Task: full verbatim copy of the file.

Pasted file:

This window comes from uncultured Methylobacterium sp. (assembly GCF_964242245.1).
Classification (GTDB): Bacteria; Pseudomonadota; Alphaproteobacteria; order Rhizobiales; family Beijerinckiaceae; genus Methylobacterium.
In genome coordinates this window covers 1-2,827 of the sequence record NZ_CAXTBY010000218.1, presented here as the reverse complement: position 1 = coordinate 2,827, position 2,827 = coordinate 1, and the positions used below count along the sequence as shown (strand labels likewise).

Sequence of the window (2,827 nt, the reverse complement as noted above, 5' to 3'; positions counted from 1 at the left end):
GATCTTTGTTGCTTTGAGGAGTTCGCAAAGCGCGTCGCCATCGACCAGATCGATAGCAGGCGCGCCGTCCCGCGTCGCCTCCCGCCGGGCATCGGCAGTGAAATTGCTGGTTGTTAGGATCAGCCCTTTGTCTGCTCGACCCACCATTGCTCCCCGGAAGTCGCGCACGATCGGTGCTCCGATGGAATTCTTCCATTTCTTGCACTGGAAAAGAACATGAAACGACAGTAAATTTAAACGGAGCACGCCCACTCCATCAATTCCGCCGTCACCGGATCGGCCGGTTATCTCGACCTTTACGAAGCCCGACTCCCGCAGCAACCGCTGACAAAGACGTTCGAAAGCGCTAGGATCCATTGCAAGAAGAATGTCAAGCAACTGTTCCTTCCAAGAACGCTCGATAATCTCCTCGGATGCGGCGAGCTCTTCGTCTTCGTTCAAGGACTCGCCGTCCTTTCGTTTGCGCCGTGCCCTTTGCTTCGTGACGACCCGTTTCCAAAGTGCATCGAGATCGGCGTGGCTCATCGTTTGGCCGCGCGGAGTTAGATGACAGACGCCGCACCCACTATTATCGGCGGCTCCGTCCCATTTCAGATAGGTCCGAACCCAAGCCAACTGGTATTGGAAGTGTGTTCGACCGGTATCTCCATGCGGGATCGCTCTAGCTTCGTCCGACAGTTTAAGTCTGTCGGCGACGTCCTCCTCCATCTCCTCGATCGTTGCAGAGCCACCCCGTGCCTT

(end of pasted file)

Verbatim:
This window comes from uncultured Methylobacterium sp. (assembly GCF_964242245.1).
Classification (GTDB): Bacteria; Pseudomonadota; Alphaproteobacteria; order Rhizobiales; family Beijerinckiaceae; genus Methylobacterium.
In genome coordinates this window covers 1-2,827 of the sequence record NZ_CAXTBY010000218.1, presented here as the reverse complement: position 1 = coordinate 2,827, position 2,827 = coordinate 1, and the positions used below count along the sequence as shown (strand labels likewise).

Sequence of the window (2,827 nt, the reverse complement as noted above, 5' to 3'; positions counted from 1 at the left end):
GATCTTTGTTGCTTTGAGGAGTTCGCAAAGCGCGTCGCCATCGACCAGATCGATAGCAGGCGCGCCGTCCCGCGTCGCCTCCCGCCGGGCATCGGCAGTGAAATTGCTGGTTGTTAGGATCAGCCCTTTGTCTGCTCGACCCACCATTGCTCCCCGGAAGTCGCGCACGATCGGTGCTCCGATGGAATTCTTCCATTTCTTGCACTGGAAAAGAACATGAAACGACAGTAAATTTAAACGGAGCACGCCCACTCCATCAATTCCGCCGTCACCGGATCGGCCGGTTATCTCGACCTTTACGAAGCCCGACTCCCGCAGCAACCGCTGACAAAGACGTTCGAAAGCGCTAGGATCCATTGCAAGAAGAATGTCAAGCAACTGTTCCTTCCAAGAACGCTCGATAATCTCCTCGGATGCGGCGAGCTCTTCGTCTTCGTTCAAGGACTCGCCGTCCTTTCGTTTGCGCCGTGCCCTTTGCTTCGTGACGACCCGTTTCCAAAGTGCATCGAGATCGGCGTGGCTCATCGTTTGGCCGCGCGGAGTTAGATGACAGACGCCGCACCCACTATTATCGGCGGCTCCGTCCCATTTCAGATAGGTCCGAACCCAAGCCAACTGGTATTGGAAGTGTGTTCGACCGGTATCTCCATGCGGGATCGCTCTAGCTTCGTCCGACAGTTTAAGTCTGTCGGCGACGTCCTCCTCCATCTCCTCGATCGTTGCAGAGCCACCCCGTGCCTT